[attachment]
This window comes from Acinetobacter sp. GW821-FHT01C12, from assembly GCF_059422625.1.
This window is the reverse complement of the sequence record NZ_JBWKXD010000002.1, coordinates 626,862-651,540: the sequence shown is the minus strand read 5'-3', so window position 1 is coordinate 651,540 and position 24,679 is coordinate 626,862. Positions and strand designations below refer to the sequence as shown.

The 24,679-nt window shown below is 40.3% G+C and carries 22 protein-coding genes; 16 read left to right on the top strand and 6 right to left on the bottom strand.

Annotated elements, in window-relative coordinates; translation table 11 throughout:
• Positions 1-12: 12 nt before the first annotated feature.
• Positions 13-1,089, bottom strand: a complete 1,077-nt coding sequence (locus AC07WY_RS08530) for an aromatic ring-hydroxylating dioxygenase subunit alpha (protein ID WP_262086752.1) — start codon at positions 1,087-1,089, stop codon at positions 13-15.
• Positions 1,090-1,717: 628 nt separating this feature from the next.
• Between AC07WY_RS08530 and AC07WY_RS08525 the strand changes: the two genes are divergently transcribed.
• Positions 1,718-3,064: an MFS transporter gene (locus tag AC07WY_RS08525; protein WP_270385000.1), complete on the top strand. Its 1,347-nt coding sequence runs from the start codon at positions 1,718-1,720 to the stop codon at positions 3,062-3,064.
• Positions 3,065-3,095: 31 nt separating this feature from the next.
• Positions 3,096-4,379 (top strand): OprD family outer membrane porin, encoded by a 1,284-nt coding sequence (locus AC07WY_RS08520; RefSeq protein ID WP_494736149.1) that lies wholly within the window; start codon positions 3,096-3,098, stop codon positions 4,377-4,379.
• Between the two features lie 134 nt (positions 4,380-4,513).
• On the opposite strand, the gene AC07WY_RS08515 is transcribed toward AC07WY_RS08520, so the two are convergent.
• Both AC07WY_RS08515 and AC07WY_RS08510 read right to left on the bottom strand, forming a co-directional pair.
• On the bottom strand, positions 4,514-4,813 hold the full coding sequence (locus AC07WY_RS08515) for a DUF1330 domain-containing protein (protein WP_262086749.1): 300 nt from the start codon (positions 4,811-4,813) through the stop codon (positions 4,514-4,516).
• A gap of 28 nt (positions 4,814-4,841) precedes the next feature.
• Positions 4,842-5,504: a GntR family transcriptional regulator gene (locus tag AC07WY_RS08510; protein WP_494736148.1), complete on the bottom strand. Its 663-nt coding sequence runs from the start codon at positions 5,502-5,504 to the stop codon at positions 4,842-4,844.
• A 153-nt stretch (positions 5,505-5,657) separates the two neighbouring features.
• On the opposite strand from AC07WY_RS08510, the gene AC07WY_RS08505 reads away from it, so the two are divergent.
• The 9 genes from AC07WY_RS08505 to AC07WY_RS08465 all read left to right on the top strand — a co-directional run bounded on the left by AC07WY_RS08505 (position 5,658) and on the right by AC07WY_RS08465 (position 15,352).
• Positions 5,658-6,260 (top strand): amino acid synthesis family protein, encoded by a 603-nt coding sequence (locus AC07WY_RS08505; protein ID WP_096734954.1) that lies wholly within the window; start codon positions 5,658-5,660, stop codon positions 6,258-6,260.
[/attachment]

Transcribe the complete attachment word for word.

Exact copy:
This window comes from Acinetobacter sp. GW821-FHT01C12, from assembly GCF_059422625.1.
This window is the reverse complement of the sequence record NZ_JBWKXD010000002.1, coordinates 626,862-651,540: the sequence shown is the minus strand read 5'-3', so window position 1 is coordinate 651,540 and position 24,679 is coordinate 626,862. Positions and strand designations below refer to the sequence as shown.

The 24,679-nt window shown below is 40.3% G+C and carries 22 protein-coding genes; 16 read left to right on the top strand and 6 right to left on the bottom strand.

Annotated elements, in window-relative coordinates; translation table 11 throughout:
• Positions 1-12: 12 nt before the first annotated feature.
• Positions 13-1,089, bottom strand: a complete 1,077-nt coding sequence (locus AC07WY_RS08530) for an aromatic ring-hydroxylating dioxygenase subunit alpha (protein ID WP_262086752.1) — start codon at positions 1,087-1,089, stop codon at positions 13-15.
• Positions 1,090-1,717: 628 nt separating this feature from the next.
• Between AC07WY_RS08530 and AC07WY_RS08525 the strand changes: the two genes are divergently transcribed.
• Positions 1,718-3,064: an MFS transporter gene (locus tag AC07WY_RS08525; protein WP_270385000.1), complete on the top strand. Its 1,347-nt coding sequence runs from the start codon at positions 1,718-1,720 to the stop codon at positions 3,062-3,064.
• Positions 3,065-3,095: 31 nt separating this feature from the next.
• Positions 3,096-4,379 (top strand): OprD family outer membrane porin, encoded by a 1,284-nt coding sequence (locus AC07WY_RS08520; RefSeq protein ID WP_494736149.1) that lies wholly within the window; start codon positions 3,096-3,098, stop codon positions 4,377-4,379.
• Between the two features lie 134 nt (positions 4,380-4,513).
• On the opposite strand, the gene AC07WY_RS08515 is transcribed toward AC07WY_RS08520, so the two are convergent.
• Both AC07WY_RS08515 and AC07WY_RS08510 read right to left on the bottom strand, forming a co-directional pair.
• On the bottom strand, positions 4,514-4,813 hold the full coding sequence (locus AC07WY_RS08515) for a DUF1330 domain-containing protein (protein WP_262086749.1): 300 nt from the start codon (positions 4,811-4,813) through the stop codon (positions 4,514-4,516).
• A gap of 28 nt (positions 4,814-4,841) precedes the next feature.
• Positions 4,842-5,504: a GntR family transcriptional regulator gene (locus tag AC07WY_RS08510; protein WP_494736148.1), complete on the bottom strand. Its 663-nt coding sequence runs from the start codon at positions 5,502-5,504 to the stop codon at positions 4,842-4,844.
• A 153-nt stretch (positions 5,505-5,657) separates the two neighbouring features.
• On the opposite strand from AC07WY_RS08510, the gene AC07WY_RS08505 reads away from it, so the two are divergent.
• The 9 genes from AC07WY_RS08505 to AC07WY_RS08465 all read left to right on the top strand — a co-directional run bounded on the left by AC07WY_RS08505 (position 5,658) and on the right by AC07WY_RS08465 (position 15,352).
• Positions 5,658-6,260 (top strand): amino acid synthesis family protein, encoded by a 603-nt coding sequence (locus AC07WY_RS08505; protein ID WP_096734954.1) that lies wholly within the window; start codon positions 5,658-5,660, stop codon positions 6,258-6,260.